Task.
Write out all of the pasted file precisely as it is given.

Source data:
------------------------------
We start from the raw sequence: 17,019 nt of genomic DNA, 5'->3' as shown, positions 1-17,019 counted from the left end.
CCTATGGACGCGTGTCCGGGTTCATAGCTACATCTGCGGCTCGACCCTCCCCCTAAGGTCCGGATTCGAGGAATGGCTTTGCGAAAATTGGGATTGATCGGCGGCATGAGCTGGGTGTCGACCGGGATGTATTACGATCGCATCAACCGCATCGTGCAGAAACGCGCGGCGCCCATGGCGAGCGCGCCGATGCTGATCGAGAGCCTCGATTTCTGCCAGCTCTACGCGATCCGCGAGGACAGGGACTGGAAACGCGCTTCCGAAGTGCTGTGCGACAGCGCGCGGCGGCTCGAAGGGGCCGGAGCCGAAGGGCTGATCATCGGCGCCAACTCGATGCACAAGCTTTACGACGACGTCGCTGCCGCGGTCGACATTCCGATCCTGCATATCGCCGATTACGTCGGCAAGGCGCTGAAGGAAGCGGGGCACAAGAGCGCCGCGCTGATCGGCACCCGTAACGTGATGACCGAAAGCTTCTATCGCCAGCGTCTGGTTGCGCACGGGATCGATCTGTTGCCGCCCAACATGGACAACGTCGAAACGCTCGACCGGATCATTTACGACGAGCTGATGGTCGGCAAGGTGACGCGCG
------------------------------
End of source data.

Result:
We start from the raw sequence: 17,019 nt of genomic DNA, 5'->3' as shown, positions 1-17,019 counted from the left end.
CCTATGGACGCGTGTCCGGGTTCATAGCTACATCTGCGGCTCGACCCTCCCCCTAAGGTCCGGATTCGAGGAATGGCTTTGCGAAAATTGGGATTGATCGGCGGCATGAGCTGGGTGTCGACCGGGATGTATTACGATCGCATCAACCGCATCGTGCAGAAACGCGCGGCGCCCATGGCGAGCGCGCCGATGCTGATCGAGAGCCTCGATTTCTGCCAGCTCTACGCGATCCGCGAGGACAGGGACTGGAAACGCGCTTCCGAAGTGCTGTGCGACAGCGCGCGGCGGCTCGAAGGGGCCGGAGCCGAAGGGCTGATCATCGGCGCCAACTCGATGCACAAGCTTTACGACGACGTCGCTGCCGCGGTCGACATTCCGATCCTGCATATCGCCGATTACGTCGGCAAGGCGCTGAAGGAAGCGGGGCACAAGAGCGCCGCGCTGATCGGCACCCGTAACGTGATGACCGAAAGCTTCTATCGCCAGCGTCTGGTTGCGCACGGGATCGATCTGTTGCCGCCCAACATGGACAACGTCGAAACGCTCGACCGGATCATTTACGACGAGCTGATGGTCGGCAAGGTGACGCGCG